A High-Pressure Dry-Gas Miscible Displacement SchemeSimulation and Economics
- Jorge Flores (Esso Production Malaysia Inc.) | J. Pawelek (Pacific Petroleums Ltd.)
- Document ID
- Society of Petroleum Engineers
- Journal of Petroleum Technology
- Publication Date
- February 1981
- Document Type
- Journal Paper
- 359 - 369
- 1981. Society of Petroleum Engineers
- 5.2 Reservoir Fluid Dynamics, 1.2.3 Rock properties, 4.1.2 Separation and Treating, 5.4.9 Miscible Methods, 4.3.4 Scale, 1.6.9 Coring, Fishing, 5.4.2 Gas Injection Methods, 4.1.9 Tanks and storage systems, 5.6.9 Production Forecasting, 4.1.5 Processing Equipment, 5.3.1 Flow in Porous Media, 1.6 Drilling Operations, 5.7.2 Recovery Factors, 5.5 Reservoir Simulation, 4.1.4 Gas Processing, 4.6 Natural Gas, 5.5.2 Core Analysis, 5.4.1 Waterflooding, 5.2.2 Fluid Modeling, Equations of State, 6.5.2 Water use, produced water discharge and disposal, 5.2.1 Phase Behavior and PVT Measurements, 5.5.8 History Matching
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To develop an enhanced recovery scheme for the Cardium E pool, the feasibility of waterflooding and gas injection was examined. A compositional model was developed to account for mass transfer and changes in composition of this undersaturated, highly volatile oil system. High-pressure dry-gas injection was desirable to achieve a high degree of miscibility.
The Caroline Cardium E pool, discovered in June 1974, is approximately 65 km (40 miles) southwest of Red Deer, Alta. (Fig. 1). The discovery well was the Hudson's Bay Oil and Gas (HBOG) 10-16-34-06W5, which was followed by the drilling of five additional wells in the Bearberry Cardium A pool (T34,R06W5).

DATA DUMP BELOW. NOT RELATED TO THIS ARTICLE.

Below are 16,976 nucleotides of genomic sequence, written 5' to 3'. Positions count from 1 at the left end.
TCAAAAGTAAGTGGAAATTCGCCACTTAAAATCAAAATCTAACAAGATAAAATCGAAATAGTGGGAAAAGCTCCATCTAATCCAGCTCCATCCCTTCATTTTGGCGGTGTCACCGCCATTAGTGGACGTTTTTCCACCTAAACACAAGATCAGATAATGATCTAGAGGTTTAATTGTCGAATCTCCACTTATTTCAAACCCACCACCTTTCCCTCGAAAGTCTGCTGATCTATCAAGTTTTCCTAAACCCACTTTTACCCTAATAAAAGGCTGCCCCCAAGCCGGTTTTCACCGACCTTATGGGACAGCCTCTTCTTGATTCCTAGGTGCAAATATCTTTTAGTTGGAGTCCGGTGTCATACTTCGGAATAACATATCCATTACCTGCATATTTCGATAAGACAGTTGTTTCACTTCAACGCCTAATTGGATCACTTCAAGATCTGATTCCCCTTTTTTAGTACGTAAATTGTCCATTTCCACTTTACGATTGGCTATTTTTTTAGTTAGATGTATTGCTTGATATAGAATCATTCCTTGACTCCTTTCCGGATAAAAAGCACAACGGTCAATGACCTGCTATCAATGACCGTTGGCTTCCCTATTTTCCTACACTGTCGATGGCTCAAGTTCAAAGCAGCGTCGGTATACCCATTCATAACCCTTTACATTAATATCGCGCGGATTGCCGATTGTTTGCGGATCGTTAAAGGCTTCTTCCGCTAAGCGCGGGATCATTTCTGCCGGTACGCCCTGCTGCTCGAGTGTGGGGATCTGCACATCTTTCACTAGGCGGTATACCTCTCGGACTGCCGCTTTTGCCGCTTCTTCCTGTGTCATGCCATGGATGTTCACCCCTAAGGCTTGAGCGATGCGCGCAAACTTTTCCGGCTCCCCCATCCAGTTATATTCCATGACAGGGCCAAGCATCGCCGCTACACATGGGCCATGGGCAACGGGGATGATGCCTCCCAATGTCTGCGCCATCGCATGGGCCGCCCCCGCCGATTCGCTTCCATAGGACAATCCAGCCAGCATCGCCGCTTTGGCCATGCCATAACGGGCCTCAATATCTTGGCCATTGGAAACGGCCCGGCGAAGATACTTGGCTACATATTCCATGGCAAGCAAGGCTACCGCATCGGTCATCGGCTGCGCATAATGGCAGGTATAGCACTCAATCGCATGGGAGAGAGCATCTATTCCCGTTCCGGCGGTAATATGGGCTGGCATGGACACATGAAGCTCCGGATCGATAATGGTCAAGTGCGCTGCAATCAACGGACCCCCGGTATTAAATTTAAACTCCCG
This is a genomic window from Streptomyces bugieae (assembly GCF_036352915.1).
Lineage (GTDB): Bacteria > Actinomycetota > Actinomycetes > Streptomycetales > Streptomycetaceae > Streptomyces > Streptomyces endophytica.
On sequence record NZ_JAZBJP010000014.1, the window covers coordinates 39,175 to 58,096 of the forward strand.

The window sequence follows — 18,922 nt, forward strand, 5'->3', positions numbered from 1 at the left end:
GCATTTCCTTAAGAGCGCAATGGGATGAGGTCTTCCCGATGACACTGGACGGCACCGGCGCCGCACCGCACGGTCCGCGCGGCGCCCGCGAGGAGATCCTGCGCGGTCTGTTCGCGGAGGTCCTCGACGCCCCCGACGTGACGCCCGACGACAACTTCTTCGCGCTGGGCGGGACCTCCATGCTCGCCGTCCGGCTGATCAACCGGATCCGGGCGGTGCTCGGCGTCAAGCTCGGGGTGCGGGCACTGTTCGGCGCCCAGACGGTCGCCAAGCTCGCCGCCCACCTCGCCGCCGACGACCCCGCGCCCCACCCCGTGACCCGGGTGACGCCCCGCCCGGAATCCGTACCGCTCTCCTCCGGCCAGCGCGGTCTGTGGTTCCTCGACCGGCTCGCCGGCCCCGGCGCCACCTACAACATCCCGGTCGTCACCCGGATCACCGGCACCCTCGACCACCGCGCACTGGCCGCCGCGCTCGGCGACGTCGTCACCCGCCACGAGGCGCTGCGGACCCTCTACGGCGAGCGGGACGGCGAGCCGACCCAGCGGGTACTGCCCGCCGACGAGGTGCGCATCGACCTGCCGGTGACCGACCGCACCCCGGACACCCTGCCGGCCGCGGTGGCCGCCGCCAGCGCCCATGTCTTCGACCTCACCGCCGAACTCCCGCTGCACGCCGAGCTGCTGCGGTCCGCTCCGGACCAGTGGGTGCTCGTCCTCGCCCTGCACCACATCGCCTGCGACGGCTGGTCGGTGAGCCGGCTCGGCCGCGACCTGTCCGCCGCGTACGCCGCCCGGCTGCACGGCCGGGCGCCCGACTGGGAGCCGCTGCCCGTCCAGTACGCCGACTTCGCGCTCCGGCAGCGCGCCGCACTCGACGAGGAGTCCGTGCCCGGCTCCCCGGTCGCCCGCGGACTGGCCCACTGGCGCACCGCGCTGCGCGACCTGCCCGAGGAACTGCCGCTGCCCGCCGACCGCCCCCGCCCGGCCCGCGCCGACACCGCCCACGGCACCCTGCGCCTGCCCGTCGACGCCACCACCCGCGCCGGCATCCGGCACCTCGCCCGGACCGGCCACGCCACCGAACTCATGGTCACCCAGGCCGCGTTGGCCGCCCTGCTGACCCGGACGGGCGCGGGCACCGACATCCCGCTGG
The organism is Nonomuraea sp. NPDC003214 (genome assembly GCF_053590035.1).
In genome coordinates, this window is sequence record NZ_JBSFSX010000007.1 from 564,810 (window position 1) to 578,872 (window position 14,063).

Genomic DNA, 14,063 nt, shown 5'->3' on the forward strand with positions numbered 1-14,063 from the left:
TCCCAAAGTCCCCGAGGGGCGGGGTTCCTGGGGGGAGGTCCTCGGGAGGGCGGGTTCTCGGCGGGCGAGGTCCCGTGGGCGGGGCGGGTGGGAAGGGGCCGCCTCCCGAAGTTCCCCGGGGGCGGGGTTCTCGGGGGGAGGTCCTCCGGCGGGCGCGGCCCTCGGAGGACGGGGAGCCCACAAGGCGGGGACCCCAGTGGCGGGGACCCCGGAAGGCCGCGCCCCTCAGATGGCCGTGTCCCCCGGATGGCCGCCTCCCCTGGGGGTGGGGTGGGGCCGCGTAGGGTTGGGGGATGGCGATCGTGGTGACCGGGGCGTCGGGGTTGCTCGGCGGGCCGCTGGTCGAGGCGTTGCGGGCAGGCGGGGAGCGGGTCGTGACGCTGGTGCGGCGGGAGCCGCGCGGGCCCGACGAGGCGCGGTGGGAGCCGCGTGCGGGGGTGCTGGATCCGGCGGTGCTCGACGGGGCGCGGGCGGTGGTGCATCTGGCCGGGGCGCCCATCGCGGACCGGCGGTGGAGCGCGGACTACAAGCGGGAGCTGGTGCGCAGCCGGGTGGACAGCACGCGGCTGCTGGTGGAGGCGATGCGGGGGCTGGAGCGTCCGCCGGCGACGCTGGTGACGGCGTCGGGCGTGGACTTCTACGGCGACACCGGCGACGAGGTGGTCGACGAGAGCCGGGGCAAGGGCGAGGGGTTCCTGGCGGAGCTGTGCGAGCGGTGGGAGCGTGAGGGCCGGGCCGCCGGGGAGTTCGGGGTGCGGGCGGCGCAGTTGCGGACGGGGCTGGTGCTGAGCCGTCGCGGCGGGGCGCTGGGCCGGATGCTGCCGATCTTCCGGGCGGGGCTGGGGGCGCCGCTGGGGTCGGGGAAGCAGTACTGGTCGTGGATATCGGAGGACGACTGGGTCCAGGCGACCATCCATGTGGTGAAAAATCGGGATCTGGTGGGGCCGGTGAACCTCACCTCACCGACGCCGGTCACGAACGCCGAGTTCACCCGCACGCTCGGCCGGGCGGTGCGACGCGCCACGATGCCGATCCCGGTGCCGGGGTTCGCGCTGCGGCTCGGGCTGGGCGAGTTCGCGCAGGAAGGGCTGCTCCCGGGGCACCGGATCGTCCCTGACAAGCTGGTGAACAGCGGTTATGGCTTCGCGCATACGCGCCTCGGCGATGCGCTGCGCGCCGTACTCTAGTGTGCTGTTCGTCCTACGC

The existence of a 23-km (14-mile) northwest extension of this Cardium trend was proved by the drilling of the Pacific et al. Ricinus 10-22-36-08W5 in Aug. 1975 and subsequently confirmed by the Pacific et al. Ricinus 11-28-35-07W5 in Jan. 1976. The areal extension involving T36,R08; T35,R07;and part of T36,RO7 will be referred in this study as the area operated by Pacific Petroleums Ltd. The oil reservoir in these wells initially was referred to as the Cardium U pool.
In Aug. 1976, an application was filed with the Alberta Energy Resources Conservation Board (ERCB)** requesting a special 130-ha (320-acre) spacing unit comprising either the northern or southern half of the section. This request was based mainly on the marginal economics for developing this thin-pay, narrow-type reservoir. It was approved by the ERCB in an order prescribing drilling spacing units in the Caroline area that became effective Nov. 1, 1976. On this basis, the well allowable was approximately 9 m3/d (58 STB/D).
By Dec. 1976, a total of 13 wells had been drilled in the Pacific-operated area. At that time, based on pressure data and reservoir fluid analysis, Pacific pressure data and reservoir fluid analysis, Pacific filed an application requesting that the Ricinus Cardium E pool and the Bearberry Cardium A pool be coalesced into the Caroline Cardium E pool. The ERCB's approval to this matter was given in Feb. 1977.1 As of June 1979, a total of 34 wells had been drilled in the Pacific-operated area.
To develop an optimum enhanced recovery scheme for the Caroline Cardium E pool in the Pacific-operated area, the feasibility of a waterflooding and high-pressure dry-gas miscible displacement schemes have been examined in this study. A number of papers have emphasized the field application of papers have emphasized the field application of high-pressure dry-gas or vaporizing gas miscible displacement. It has been shown that a miscible displacement of oil with dry gas can be accomplished if the oil is rich enough in the intermediate components (C through C ). The reservoir fluid from the Cardium E pool, being a highly volatile oil, appears to be amenable to undergo miscible displacement under high-pressure dry-gas injection and involving multiple-contact miscibility of the gas with the reservoir oil.
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